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Leveraging Traditional Knowledge for Drug Discovery | OMICS International
ISSN: 2573-4555
Journal of Traditional Medicine & Clinical Naturopathy
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Leveraging Traditional Knowledge for Drug Discovery

Garima Pandey*

National Botanical Research Institute, Lucknow, India

*Corresponding Author:
Garima Pandey
Research Associate
National Botanical Research Institute
Lucknow, India
Tel: +91 9918462384
E-mail: [email protected]

Received Date: March 24, 2017; Accepted Date: March 25, 2017; Published Date: March 29, 2017

Citation: Pandey G (2017) Leveraging Traditional Knowledge for Drug Discovery. J Tradit Med Clin Natur 6:e130.

Copyright: © 2017 Pandey G. This is an open-access article distributed under the terms of the Creative Commons Attribution License, which permits unrestricted use, distribution, and reproduction in any medium, provided the original author and source are credited.

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Traditional medicine has long served mankind as the primary source of therapeutic aids. The significance of research in traditional medicine is increasingly realized as there is substantial evidence elucidating the prospects of follow-up research based on the use of traditional medicinal plants [1]. The scope and utility of traditional medicine research assume greater importance in the realm of healthcare of humankind. In spite of the great march of synthetic products into modern medicine, half of the world’s medicinal compounds are still derived or obtained from plants. Some of the most important drugs which have revolutionized the modern medicare systems have been isolated first from the plants used in primitive or ancient society. These wonder drugs include the curare alkaloids [2], penicillin and other antibiotics, cortisone [3], reserpine [4], the veratrum alkaloids, podophyllotoxin and other therapeutic agents [5]. Considering the fact that natural compounds/active principles isolated from plants are more economical and may have a holistic effect, leveraging traditional knowledge for drug discovery is imperative. Well-known examples of such products are atropine, digoxin, and morphine. Natural products may also be used as building blocks for the synthesis ‘semi-synthetic’ drugs; this is the case with plant saponins that can be extracted and easily altered chemically to produce sapogenins for the manufacture of steroidal drugs. Furthermore, the traditionally used medicinal plants may give the chemical blueprints for the development of related synthetic drugs; for example cocaine from Erythroxylum coca which provides the chemical structure for the synthesis of procaine and other related local anesthetics [6]. Recently, andrographolides isolated from Andrographis paniculata, an integral part of traditional Indian and Chinese medicine has been used in a number of well-being and hepatoprotective formulations [7].

Today, drug development is entering an era of precision medicine centered on the analysis and interpretation of massive amounts of data. The ability to integrate, interrogate, model and interpret biological, chemical, pharmacological, genomic and clinical data holistically is the key to making more effective and truly customized medicines to fight disease. The reverse pharmacology approach based on the traditional use of several medicinal plants can be seen as an alternative method of validation. The same approach can be used for the identifying new biodynamic compounds or active principles with specific medicinal properties. The recent era of big data study, using computational techniques has ignored the invaluable results that could be interpreted from traditional knowledge. The gap lies in the proper validation of traditional knowledge through modern scientific methods which is the prerequisite for useful interpretation and wider acceptance of traditional medicine.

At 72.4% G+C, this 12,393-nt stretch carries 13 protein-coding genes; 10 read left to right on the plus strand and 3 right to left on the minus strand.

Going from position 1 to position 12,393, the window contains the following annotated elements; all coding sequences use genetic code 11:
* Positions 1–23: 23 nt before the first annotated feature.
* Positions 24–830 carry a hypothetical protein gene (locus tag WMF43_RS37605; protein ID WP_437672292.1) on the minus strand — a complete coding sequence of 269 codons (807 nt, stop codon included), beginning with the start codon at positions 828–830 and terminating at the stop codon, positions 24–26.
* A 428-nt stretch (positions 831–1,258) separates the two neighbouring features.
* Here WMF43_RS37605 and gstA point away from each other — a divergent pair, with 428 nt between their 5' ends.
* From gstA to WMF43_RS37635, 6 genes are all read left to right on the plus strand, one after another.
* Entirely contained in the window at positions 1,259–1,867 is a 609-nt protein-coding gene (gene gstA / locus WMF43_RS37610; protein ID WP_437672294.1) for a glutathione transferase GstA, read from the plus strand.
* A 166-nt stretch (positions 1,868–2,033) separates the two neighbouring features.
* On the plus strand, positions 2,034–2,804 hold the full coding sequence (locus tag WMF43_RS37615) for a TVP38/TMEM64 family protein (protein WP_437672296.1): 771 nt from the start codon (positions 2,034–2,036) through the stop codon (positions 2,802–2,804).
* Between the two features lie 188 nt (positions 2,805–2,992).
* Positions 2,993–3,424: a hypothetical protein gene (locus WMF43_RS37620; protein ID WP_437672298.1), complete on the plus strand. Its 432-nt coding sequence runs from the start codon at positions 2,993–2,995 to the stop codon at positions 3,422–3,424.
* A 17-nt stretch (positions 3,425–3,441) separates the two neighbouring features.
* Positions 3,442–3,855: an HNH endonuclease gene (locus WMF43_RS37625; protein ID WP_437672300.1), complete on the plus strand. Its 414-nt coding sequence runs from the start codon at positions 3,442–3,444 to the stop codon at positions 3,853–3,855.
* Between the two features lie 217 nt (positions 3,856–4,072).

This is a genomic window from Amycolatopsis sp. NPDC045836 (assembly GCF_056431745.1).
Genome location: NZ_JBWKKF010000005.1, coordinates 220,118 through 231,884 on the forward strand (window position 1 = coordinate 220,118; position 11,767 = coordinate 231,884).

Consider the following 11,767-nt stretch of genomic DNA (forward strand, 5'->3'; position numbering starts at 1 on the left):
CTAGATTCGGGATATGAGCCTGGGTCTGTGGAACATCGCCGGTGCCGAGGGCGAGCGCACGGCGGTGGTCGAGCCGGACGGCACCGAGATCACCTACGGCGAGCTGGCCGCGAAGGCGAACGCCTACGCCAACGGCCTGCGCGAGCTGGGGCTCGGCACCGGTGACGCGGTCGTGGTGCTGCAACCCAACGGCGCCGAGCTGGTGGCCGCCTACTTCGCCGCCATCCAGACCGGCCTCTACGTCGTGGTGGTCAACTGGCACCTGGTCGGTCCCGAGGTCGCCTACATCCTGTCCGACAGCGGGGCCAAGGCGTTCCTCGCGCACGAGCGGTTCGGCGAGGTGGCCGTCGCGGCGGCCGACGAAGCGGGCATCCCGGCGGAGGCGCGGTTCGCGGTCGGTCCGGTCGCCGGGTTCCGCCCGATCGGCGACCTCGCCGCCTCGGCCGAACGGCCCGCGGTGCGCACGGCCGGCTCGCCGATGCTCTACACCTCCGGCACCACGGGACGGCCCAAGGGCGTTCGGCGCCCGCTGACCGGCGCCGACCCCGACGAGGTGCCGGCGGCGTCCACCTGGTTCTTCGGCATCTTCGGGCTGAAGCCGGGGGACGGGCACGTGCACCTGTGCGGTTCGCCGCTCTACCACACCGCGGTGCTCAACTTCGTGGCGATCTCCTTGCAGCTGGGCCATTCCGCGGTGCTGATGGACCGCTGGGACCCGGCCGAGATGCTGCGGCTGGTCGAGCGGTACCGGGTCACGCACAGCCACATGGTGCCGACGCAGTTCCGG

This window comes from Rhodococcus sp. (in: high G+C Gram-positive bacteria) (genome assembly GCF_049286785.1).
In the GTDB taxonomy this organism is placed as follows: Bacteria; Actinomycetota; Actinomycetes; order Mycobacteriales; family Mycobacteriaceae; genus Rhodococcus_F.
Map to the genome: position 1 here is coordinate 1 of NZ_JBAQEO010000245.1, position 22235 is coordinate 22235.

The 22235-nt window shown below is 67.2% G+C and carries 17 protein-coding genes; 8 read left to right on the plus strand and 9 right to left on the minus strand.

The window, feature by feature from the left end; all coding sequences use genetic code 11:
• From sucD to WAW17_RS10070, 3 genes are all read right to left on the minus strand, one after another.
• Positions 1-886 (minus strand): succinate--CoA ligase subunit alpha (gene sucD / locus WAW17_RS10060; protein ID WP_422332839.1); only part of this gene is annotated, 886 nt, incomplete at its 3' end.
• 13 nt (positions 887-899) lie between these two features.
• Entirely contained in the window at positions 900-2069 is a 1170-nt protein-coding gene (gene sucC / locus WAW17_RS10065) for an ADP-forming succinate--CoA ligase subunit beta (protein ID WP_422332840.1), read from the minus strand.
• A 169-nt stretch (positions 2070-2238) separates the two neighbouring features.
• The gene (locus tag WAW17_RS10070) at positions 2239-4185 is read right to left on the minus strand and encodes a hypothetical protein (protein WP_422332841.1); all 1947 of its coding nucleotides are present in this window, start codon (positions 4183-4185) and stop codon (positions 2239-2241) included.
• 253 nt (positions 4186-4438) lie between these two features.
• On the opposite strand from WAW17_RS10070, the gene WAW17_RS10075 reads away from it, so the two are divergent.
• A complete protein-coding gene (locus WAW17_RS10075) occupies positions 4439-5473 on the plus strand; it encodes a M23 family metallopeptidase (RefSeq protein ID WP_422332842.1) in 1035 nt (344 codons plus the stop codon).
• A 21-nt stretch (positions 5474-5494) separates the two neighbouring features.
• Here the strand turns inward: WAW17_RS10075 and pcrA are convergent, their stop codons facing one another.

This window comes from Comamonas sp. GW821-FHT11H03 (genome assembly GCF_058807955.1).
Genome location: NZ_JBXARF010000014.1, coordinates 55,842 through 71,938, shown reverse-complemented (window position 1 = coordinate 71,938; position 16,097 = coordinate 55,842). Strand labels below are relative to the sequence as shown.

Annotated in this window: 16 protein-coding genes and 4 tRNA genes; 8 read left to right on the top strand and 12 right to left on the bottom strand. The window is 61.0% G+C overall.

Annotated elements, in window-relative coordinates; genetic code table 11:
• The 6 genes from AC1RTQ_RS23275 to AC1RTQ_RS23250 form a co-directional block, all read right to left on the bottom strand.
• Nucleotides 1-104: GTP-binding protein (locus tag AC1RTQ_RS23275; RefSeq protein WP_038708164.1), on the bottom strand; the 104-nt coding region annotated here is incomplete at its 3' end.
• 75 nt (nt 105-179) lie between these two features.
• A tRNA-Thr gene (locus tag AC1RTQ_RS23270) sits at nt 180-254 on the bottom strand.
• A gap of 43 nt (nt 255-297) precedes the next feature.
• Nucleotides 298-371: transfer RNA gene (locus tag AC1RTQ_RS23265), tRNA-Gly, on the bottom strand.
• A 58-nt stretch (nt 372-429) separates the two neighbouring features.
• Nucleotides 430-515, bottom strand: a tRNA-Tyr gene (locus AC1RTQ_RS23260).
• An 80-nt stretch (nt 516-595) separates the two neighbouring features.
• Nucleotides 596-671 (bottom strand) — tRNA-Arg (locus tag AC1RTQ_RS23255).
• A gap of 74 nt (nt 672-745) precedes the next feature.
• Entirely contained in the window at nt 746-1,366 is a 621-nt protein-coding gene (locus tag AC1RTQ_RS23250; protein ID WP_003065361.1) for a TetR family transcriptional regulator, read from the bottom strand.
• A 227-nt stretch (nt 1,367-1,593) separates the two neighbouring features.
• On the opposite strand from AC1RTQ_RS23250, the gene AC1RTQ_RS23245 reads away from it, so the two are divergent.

The incorporation of computational methods/algorithms in traditional and ethnobotanical data will lead to faster and more accurate interpretation of results. For example, estimation of informant consensus factor for a particular ailment category can be used to find leads for curing specific diseases. However, drug discovery through traditional knowledge has numerous challenges due to the plethora of historical and ethnobotanical texts describing myriads of applications of medicinal plants [8]. Thus, a research design involving lead generation from traditional knowledge, screening based on computational methods like molecular docking, pharmacophore modeling, and molecular dynamics to identify potential leads and final validation of potential leads through biological studies can be an economical and time-saving approach for drug discovery.

Ultimately, the traditional knowledge and expertise should be approached, in respectful and ethnically-apposite ways that benefit the involved communities, without disturbing the community ecosystem. The research design must have social value and inculcate awareness to ameliorate health and socio-economic development of the community.

As the content of this issue clearly highlights, scientists at the interface of traditional medicine and naturopathy have been instrumental in directly developing new paradigms in drug discovery. The move towards integrating traditional medicine and naturopathy into the mainstream medicine can surely contribute to the multidisciplinary drug discovery enterprise. Advances in drug discovery through integrative approaches spawning new biochemical or biological understanding have particularly far-reaching effects. We are pleased to spotlight the significant breakthroughs being made by traditional medicine and naturopathy researchers towards well-being and drug discovery.


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